The WWU Campus Equity and Inclusion Training Series is a university-wide initiative to empower members of the Western campus community to better understand and thoughtfully engage with the experiences and identities of all our community members.  The mission of the Equity and Inclusion Training Series is twofold:

  1. To honor and endorse existing training and engagement opportunities for Western employees to expand their critical cultural consciousness
  2. To provide a single portal for Western faculty and staff to register for diversity-related training and events

The Equity and Inclusion Training Series welcomes staff and faculty from across the university to attend, design and lead its workshops. Support and facilitation of these workshops is a combined effort of all divisions, colleges, and departments.

How Does the Campus Equity and Inclusion Training Series Work?

The training series on campus are tailored to adult learning for employees to promote various opportunities for both professional and personal development. Each workshop connects employee learning to real-world scenarios, as well as events that they can relate to or tie back to their own life experiences and knowledge. Participants can draw on their own experiences as they relate to the training concepts or topics.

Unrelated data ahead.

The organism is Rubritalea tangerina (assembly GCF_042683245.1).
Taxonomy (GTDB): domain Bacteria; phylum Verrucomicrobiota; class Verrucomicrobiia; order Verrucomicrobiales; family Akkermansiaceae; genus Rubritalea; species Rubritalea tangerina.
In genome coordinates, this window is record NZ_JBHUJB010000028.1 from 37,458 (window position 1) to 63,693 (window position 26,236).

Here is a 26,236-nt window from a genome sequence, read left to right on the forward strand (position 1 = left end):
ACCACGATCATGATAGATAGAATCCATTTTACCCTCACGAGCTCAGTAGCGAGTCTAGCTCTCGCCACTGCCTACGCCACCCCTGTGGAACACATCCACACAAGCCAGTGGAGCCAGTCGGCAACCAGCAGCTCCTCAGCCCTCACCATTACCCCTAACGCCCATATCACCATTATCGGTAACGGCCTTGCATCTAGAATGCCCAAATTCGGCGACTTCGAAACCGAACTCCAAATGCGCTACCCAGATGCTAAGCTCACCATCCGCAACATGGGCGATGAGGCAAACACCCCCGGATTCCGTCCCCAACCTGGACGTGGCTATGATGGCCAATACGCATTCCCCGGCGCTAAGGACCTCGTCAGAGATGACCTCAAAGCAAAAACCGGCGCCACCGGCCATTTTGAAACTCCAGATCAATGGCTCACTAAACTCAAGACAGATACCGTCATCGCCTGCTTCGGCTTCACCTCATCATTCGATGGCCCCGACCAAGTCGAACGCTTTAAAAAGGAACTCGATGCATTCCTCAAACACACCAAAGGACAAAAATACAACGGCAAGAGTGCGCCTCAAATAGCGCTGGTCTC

Each workshop facilitates a conversation that can enhance an employee’s day-to-day work environment by providing practical and useful tools. We provide a training series on four different conceptual levels. Our workshops are tailored to meet you where you are in your learning on such topics.

4 quadsUpon completion of one workshop from each of the four conceptual areas below over the course of an academic year, participants will receive a certificate of lifelong learning – as diversity and inclusion work is an ongoing process.

Training workshops will include but are not limited to:
Concept 1: Cultural Awareness of Self
– Caring for One’s Spirit and Health for the Long Haul
– Beyond the Wheelchair Symbol: Welcoming disability culture in the workplace
Concept 2: Experiences of Others
– Fostering Inclusive Learning Environments for Transgender, Genderqueer and Non-Binary Students
– Micro-Affirmations & Eliminating Subtle Discrimination
Concept 3: Critical Conversations in the Workplace
– Understanding Diversity through Perceptions and Language
– A Conversation for Majority Culture Professionals
Concept 4: A Call to Action
– Infusing social justice in all classrooms: Towards inclusive content and pedagogy
– Serving Up Empathetic Education in a Diverse Society


Response From Campus

President Acknowledges Equity Forums

“I would like to thank all of the students, faculty and staff who have been involved in working on these initiatives and the enormous commitment of time and energy they have made on behalf of all of us in the Western community. The leadership, outreach, expertise, and partnership of the President’s Taskforce on Equity, Inclusion and Diversity has touched nearly all of these new initiatives.”

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Curious About Our Upcoming Scheduled Classes?

Check out the training portal website to register for our workshops by clicking on the button below.